A spring trip to Nebraska combines the subtle beauty of the sandhills with the drama of courting prairie-chickens and the spectacle of cranes by the thousands.
It begins in darkness and wind. In the troughs of quiet between gusts there are ethereal calls—like moaning oboes. The sound is stretched on the surging air, then whipped away. And again it is just darkness and wind.
Eight of us sit with our faces at the open windows of a long-parked school bus, which now serves as a birding blind.Audubon photography editor Kim Hubbard and I are on a five-day trip to witness an exercise in abundance, spring in Nebraska. Ten million birds migrate through. Some arrive before the land has even shrugged off winter. Today we’re in north-central Nebraska, at the Switzer Ranch, a cattle operation that has diversified into ecotourism, including birdwatching.
Over the next five days we will log 30 hours in various blinds, first watching greater prairie-chickens and sharp-tailed grouse at the ranch and then traveling 120 miles south to the Platte River valley, where for probably thousands of years sandhill cranes have used the mid-river gravel bars as a staging area for their extraordinary migration. While environmental tourism is on a scale much smaller than the state’s famed cows and corn, it is growing. “You might think of the cattle and agriculture industries as the economy of the present,” says Richard Edwards, an economist at the University of Nebraska who studies natural resource issues. “[But] there may not be much growth possibility for those industries.” Looking a decade or two into the future, he adds, “High-value ecotourism might be the growth generator for western Nebraska.”
We’re up before dawn to see a show put on by some locals. There is a faint smell of sage on the air. Silhouettes move between tufts of prairie grass, as night grays toward day. Like chanting penitents converging on a remote shrine, birds have gathered on a sandy dome where the bluestem and buffalograss are low. Greater prairie-chickens have come to this lek each spring, for uncounted years, to carry out the mysterious ritual of attracting a mate.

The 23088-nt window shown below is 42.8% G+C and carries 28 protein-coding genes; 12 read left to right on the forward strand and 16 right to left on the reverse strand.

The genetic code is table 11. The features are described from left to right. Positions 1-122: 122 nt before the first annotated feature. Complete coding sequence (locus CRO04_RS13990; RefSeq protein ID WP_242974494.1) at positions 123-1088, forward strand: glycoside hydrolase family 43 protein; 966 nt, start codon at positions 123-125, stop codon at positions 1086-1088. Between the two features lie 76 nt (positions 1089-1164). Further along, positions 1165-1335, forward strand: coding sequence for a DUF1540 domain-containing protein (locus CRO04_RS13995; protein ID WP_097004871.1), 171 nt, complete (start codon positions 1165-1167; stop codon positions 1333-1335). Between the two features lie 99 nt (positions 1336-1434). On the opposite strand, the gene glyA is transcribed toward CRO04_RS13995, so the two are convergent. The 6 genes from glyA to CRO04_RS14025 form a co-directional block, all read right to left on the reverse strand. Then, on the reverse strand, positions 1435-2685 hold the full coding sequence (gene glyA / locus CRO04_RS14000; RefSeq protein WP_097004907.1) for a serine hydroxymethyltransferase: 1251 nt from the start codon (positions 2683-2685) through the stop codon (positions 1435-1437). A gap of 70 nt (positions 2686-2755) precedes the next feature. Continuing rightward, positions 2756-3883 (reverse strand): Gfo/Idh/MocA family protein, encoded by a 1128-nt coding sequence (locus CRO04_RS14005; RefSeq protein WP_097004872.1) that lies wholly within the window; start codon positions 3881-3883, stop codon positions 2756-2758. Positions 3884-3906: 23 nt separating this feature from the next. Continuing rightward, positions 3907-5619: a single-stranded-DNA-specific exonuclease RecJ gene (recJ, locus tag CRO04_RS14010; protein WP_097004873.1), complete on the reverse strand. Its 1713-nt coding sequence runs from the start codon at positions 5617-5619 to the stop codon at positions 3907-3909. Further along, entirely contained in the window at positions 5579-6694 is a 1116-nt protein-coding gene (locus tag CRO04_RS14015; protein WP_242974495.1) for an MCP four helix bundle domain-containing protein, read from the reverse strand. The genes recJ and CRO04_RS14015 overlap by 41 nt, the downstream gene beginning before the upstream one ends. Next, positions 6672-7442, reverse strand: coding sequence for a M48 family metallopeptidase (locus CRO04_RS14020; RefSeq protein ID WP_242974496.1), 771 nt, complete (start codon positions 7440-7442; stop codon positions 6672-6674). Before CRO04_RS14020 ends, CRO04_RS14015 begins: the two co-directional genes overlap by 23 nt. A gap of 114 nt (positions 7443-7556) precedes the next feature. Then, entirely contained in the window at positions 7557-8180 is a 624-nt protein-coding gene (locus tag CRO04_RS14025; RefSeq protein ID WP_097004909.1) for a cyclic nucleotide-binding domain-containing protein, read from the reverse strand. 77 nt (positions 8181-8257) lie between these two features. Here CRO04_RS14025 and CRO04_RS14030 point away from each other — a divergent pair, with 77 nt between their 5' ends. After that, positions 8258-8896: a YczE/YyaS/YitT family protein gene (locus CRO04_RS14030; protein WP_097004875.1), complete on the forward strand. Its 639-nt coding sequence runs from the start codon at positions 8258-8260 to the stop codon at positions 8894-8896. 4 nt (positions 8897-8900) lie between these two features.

The spring spectacle that has us, as one of our bus mates wryly puts it, “getting up in the middle of the night to watch chickens,” is the display by the males—full-on dances—though on first sight what these 16 meek-looking, pear-shaped birds could do to impress a hen is hard to imagine. That is, until a raucous chicken jug band kicks in. Clucks, whoops, gobbles, and what sound like fits of chicken laughter spill from the lek. One bird’s tail feathers burst into a fan exposing its white undertail coverts. His breast puffs up revealing an orangey-yellow yolklike sac that inflates to produce a droning call. The bird appears to be twice the size he was moments ago.
The males pace protectively around invisible dominions, eyeing their neighbors. Periodically, birds quiver as they stomp their feet in ferocious displays. A hen arrives. The dominant male immediately moves in front of her. Flaps on the side of his head have stiffened until they appear to hover above his head like cartoonish leering eyebrows. His strut turns to a dash. Caught up in the speed of his little legs, he runs, in effect, off stage. The hen loses interest and flies off.
A northern harrier drifts past, scattering the remaining chickens. Though the males eventually trudge back to the lek, the day’s first earnest energy seems gone, and the birds soon disperse.
Stepping off the bus, the ground shifts subtly underfoot, reminding us that we’re in the Sandhills—20,000 square miles of grass-covered dunes in the rough center of Nebraska. The hills comprise the largest dune field in the hemisphere as well as one of the largest remaining areas of contiguous prairie anywhere in North America. Stretches of the dunes look like frozen ocean waves formed by the predominant wind. The Switzer Ranch is about 700 miles west of Chicago. Along the way, the flat of Iowa has turned to ripples. Continue west into Wyoming and those ripples become the Rockies. This place, in the seam between mountains and flatlands, is a natural flyway for migrating birds.
The thin blanket of prairie grasses is just enough to support raising cattle. That isn’t to say this is an easy place to ranch. It is hard to make a living on sand and grass. But it is beautiful. “A man does what he has to, to stay somewhere he wants to live,” Bruce Switzer says. He grew up down the road; his wife’s family has been on the ranch for five generations. The indentation of the cellar in the original sod house, dug 107 years ago, is still visible. His family has 12,000 acres. “That sounds like it ought to be enough, but in this country it isn’t,” Switzer says. “The price of cattle has gone sideways while the cost of everything else has gone up.” When the Switzers’ son and daughter decided they wanted to return to the ranch with their families, the Switzers began looking into additional sources of income. They came up with an unusual sort of ecotourism.